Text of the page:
The Winter Palace
By Philip Larkin
Looking up “In times when nothing stood” for yesterday’s post about Larkin and Zephaniah (click here), I found this on the facing page of Collected Poems ed. Anthony Thwaite. Dated 1st November 1978, it remained unpublished by Larkin.
It’s bleak of course; Larkin on senility could hardly be anything else. But there’s plenty of the other stuff we love. The colloquial “I give all that the cold shoulder”, the dig at university learning, and the self deprecation of the middle verses. The ending is untypical. Instead of railing against the horrors of extinction he almost welcomes his fate.
Is this why he didn’t publish? Because he’d failed to achieve the starkness of, say, Aubade from a year earlier? Surely not.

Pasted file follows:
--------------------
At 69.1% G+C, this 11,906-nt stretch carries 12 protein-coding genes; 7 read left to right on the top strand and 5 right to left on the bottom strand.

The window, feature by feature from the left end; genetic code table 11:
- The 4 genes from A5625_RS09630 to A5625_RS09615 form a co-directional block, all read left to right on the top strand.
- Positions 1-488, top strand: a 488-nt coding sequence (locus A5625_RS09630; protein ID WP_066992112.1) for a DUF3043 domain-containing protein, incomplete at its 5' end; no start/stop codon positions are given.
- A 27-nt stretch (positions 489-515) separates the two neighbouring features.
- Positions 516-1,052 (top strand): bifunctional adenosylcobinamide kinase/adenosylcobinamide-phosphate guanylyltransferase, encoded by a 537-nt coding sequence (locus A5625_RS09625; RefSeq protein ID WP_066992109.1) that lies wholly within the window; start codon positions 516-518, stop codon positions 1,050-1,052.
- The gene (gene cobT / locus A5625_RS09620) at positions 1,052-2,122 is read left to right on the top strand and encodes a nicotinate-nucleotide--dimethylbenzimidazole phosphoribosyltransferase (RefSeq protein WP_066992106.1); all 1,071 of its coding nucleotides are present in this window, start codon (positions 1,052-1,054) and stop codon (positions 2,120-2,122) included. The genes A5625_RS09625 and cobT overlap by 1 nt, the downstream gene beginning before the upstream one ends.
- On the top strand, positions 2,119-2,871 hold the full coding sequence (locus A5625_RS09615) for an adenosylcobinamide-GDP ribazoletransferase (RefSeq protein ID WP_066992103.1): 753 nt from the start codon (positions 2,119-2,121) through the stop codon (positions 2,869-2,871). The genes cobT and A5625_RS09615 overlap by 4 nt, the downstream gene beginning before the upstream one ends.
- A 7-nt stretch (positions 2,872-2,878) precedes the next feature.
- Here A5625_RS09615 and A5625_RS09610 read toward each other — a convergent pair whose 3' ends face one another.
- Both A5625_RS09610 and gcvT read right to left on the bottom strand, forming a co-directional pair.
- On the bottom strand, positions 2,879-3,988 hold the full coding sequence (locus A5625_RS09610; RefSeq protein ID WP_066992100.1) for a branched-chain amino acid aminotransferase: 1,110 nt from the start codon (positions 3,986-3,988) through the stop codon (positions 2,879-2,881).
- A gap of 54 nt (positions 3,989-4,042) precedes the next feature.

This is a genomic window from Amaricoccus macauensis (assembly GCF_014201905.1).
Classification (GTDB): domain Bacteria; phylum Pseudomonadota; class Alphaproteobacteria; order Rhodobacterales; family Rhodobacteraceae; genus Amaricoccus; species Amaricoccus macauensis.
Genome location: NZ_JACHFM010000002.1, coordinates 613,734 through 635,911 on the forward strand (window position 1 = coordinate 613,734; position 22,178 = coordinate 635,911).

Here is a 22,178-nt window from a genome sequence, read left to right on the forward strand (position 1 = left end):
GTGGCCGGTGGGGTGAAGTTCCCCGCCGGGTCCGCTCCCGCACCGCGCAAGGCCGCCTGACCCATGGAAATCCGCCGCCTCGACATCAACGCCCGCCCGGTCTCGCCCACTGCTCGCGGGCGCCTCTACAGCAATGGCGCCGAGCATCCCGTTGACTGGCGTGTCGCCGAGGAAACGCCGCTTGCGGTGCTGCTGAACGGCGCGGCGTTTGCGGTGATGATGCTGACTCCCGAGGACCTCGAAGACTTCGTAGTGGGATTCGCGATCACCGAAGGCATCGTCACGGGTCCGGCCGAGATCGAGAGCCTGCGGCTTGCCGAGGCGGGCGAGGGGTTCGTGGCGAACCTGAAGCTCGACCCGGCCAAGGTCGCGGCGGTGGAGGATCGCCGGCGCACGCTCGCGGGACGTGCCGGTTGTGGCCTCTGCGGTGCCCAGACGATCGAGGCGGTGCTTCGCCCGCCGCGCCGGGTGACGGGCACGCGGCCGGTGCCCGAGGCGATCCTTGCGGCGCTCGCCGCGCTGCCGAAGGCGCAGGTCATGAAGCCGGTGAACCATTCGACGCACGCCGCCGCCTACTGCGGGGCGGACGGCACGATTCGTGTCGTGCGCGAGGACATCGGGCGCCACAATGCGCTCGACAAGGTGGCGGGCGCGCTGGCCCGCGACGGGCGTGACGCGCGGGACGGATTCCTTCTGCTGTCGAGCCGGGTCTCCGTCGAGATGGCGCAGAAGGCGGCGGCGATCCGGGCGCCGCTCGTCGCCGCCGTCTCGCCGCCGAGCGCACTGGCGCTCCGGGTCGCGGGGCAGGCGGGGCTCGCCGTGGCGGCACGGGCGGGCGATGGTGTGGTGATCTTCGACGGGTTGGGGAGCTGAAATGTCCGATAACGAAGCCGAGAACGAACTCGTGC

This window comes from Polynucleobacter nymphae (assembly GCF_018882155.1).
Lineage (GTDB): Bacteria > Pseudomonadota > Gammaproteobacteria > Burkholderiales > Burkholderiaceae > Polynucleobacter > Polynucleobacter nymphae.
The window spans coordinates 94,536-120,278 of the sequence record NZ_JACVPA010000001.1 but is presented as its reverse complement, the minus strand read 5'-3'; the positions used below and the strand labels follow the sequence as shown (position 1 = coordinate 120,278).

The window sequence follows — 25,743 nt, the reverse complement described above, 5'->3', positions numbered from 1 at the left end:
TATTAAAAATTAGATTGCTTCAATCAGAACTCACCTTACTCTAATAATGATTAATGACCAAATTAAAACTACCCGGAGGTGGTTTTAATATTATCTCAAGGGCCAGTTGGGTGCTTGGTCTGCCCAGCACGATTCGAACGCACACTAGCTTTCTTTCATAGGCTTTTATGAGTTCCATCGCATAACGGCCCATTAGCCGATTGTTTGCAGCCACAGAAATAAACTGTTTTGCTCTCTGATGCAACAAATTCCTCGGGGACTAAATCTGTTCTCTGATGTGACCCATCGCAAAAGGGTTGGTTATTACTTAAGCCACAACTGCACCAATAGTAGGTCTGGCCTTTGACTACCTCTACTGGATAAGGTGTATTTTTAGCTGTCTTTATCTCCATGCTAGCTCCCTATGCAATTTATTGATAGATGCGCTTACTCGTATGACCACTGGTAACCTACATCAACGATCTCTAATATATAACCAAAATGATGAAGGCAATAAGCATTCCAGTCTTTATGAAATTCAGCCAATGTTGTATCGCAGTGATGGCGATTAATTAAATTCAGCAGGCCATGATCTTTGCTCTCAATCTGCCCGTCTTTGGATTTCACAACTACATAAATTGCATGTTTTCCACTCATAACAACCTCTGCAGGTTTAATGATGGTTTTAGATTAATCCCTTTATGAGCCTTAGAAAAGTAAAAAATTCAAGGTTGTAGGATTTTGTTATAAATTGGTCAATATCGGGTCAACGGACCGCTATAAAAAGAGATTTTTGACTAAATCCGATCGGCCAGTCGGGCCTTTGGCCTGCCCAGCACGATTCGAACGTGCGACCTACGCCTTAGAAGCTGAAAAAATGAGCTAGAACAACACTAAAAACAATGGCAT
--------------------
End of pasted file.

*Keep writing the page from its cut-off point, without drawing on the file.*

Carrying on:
No. It wasn’t up to his standards. The final line is weak, a cliché, and he’d already used the “fields” and “snow” images in earlier better poems, Days, First Sight. You can almost hear him muttering “Mystical balls. No good”.
Larkin wrote better, but most poets would be proud of the things he rejected. Here it is.
Most people know more as they get older:
I give all that the cold shoulder.
I spent my second quarter-century
Losing what I had learnt at university
And refusing to take in what had happened since.
Now I know none of the names in the public prints,
And am starting to give offence by forgetting faces
And swearing I’ve never been in certain places.
It will be worth it, if in the end I manage
To blank out whatever it is that is doing the damage.
Then there will be nothing I know
My mind will fold into itself, like fields, like snow.